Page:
Q: What do the following groups have in common:
- farm workers of Mexico and the Central Valley,
- the fishers of Plaquemines Parish,
- Inuit nations (e.g. this film),
- the farmers of coastal Bangladesh, and
- the majority of Sub-Saharan Africans (e.g. this previous blog post)?
A: They see the changing climate first hand and tend to be among the most vulnerable and least able to adapt to climate change. Poor people’s livelihoods tend to be more directly tied to natural resources and ecosystem processes (agriculture, fishing, lumber), and they tend live and work in areas more vulnerable to climate change. Why do I use the word “disproportionately” in the title? Consider this: the average person in Bangladesh emits 0.4 metric tons of CO2 per year (2010-2014 average); the average American emits 17.6 metric tons of CO2 per year. I would like to direct your attention to the fact that those numbers are different by two orders of magnitude. For all the benefits we experience from burning fossil fuels (I find my gas-powered car very helpful for getting around), we aren’t bearing our share of the burden of the climate change consequences for all that CO2 in the atmosphere. On the flip side, in Bangladesh (or the Solomon Islands or Haiti or Kenya) most people have not felt the benefits of cheap, fossil energy but they’re paying the price.
A recent seminar speaker here at the Kellogg Biological Station, Dr. Brian McGill (U. of Maine), is a co-author on a paper quantifying this disparity in the journal Global Ecology and Biogeography entitled “Geographic disparities and moral hazards in the predicted impacts of climate change on human populations“. They provide one of the most morally troubling maps I’ve ever seen:
Compare industrialized nations with third world nations. Notice anything? This disparity in climate change experiences has a measurable affect on how different groups perceive climate change and what actions they’re willing to take. In the US Hispanics often earn their livelihood in jobs tied to the land and are dependent on how society manages land and how climate change affects it. The New York Times published an article Tuesday called “Climate Is Big Issue for Hispanics, and Personal“. The Times, along with others, conducted a poll in January that found that
Hispanics are more likely than non-Hispanic whites to view global warming as a problem that affects them personally. It also found that they are more likely to support policies, such as taxes and regulations on greenhouse gas pollution, aimed at curbing it.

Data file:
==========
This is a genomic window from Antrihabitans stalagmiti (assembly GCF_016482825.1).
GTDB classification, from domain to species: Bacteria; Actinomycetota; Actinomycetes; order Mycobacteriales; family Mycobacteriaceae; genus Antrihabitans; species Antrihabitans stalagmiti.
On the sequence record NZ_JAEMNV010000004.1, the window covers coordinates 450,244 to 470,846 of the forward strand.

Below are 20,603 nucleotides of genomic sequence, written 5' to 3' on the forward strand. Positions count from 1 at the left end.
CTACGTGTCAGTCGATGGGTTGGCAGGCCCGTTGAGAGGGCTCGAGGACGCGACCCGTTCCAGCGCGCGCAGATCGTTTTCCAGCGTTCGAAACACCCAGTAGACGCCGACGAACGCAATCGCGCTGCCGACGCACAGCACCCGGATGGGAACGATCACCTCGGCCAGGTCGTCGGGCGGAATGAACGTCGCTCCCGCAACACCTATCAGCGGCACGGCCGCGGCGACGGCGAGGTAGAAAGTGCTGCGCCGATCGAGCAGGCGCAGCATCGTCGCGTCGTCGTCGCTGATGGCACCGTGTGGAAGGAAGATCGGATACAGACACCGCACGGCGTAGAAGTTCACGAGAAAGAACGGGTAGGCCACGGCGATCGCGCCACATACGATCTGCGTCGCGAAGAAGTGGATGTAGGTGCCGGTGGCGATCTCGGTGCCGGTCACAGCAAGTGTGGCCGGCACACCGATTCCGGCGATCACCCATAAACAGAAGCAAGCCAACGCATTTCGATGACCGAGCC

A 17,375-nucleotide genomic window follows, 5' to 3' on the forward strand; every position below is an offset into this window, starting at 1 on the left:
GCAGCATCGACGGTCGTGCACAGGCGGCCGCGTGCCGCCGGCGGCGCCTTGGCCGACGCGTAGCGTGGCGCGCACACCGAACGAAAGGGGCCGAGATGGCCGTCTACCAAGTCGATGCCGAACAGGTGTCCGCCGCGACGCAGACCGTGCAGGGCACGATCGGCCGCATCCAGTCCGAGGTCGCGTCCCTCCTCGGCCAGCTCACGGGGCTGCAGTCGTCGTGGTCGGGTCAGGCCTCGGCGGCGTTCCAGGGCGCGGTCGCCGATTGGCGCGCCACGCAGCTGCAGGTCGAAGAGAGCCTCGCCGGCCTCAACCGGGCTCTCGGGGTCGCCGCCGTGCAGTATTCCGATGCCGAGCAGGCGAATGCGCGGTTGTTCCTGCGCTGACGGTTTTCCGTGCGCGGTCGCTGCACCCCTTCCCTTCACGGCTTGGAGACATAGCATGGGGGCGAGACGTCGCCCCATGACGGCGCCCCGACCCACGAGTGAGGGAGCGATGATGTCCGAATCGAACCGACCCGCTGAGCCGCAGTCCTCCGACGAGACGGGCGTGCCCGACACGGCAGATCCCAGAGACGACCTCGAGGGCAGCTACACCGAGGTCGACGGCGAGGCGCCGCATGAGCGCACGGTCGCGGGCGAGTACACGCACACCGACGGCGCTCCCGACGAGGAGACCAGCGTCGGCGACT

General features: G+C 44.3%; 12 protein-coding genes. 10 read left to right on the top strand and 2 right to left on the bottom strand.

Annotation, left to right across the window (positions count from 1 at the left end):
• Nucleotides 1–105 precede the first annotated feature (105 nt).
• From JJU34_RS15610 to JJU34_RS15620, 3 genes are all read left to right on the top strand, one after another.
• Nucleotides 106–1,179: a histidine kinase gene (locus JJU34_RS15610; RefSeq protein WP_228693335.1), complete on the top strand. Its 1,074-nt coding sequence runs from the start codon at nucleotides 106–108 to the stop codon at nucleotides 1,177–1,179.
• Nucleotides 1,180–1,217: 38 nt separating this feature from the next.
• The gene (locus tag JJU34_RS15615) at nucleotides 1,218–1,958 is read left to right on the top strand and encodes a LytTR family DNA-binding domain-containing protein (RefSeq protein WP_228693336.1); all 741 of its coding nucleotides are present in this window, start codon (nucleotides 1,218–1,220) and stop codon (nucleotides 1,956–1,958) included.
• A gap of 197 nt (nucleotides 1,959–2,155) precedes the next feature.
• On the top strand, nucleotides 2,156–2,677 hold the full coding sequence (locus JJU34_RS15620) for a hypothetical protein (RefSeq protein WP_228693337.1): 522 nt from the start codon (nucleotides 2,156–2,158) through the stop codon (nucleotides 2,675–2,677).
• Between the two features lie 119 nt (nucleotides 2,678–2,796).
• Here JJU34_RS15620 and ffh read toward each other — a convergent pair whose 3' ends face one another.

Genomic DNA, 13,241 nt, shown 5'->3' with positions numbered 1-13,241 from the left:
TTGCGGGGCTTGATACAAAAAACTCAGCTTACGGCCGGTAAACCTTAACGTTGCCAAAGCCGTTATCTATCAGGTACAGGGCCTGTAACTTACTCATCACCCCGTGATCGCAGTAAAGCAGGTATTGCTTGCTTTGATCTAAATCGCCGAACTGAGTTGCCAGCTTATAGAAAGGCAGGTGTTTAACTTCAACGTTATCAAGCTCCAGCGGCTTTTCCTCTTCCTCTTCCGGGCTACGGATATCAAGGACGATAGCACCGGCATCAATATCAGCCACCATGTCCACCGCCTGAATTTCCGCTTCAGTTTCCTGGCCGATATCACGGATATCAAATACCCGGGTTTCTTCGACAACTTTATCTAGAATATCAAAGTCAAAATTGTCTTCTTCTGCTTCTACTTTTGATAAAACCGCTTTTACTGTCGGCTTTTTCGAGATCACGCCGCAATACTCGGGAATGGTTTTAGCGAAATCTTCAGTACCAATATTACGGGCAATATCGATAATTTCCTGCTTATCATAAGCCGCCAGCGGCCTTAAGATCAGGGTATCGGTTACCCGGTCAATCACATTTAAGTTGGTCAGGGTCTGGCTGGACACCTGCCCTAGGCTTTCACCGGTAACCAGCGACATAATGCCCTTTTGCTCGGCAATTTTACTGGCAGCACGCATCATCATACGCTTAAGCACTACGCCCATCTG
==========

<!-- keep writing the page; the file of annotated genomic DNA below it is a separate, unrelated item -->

If we connect the dots between this finding and projected demographic changes in the US, we see that by 2050 Hispanics will make up almost 30% of the US population, according to the Pew Research Center (see graph).
If the NYT poll results hold true until then, we might see some major changes in the public concern (and voting power) for climate change mitigation actions as time goes on:
…Two-thirds of Hispanics in the poll said the United States government should give money to poor countries to help them reduce the damage caused by global warming. Two-thirds of whites said the United States should not provide the money.
The result, Mr. Sanchez [U. of New Mexico associate professor of political science and director of research at Latino Decisions, a survey firm focused on the Hispanic population] and other researchers said, is that politicians should be wary of dismissing the issue of climate change. “The most important thing is that candidates have to think about the Latino population as complex,” Mr. Sanchez said. “To ignore the environment is to ignore something that a large section of the Latino population sees as important.” (emphasis added)
Politicians vying for the latino vote in 2016 should take note.
Let’s connect this to one more dot. The thesis of Christian Parenti’s 2011 book Tropic of Chaos is that climate change is already playing a role in conflicts in the global south. Neo-liberal economic development (sponsored by the west) coupled with climate change, he claims, has set up third world populations for conflicts over resource scarcity (due to economics, infrastructure, corruption, etc.); and he cites several conflicts in the news today where climate change is one of the major inciters, but this connection is often obscured or lost in our myopic view of these issues. For more on this check out this 2011 Democracy Now! video where Amy Goodman interviews Parenti about Tropic of Chaos: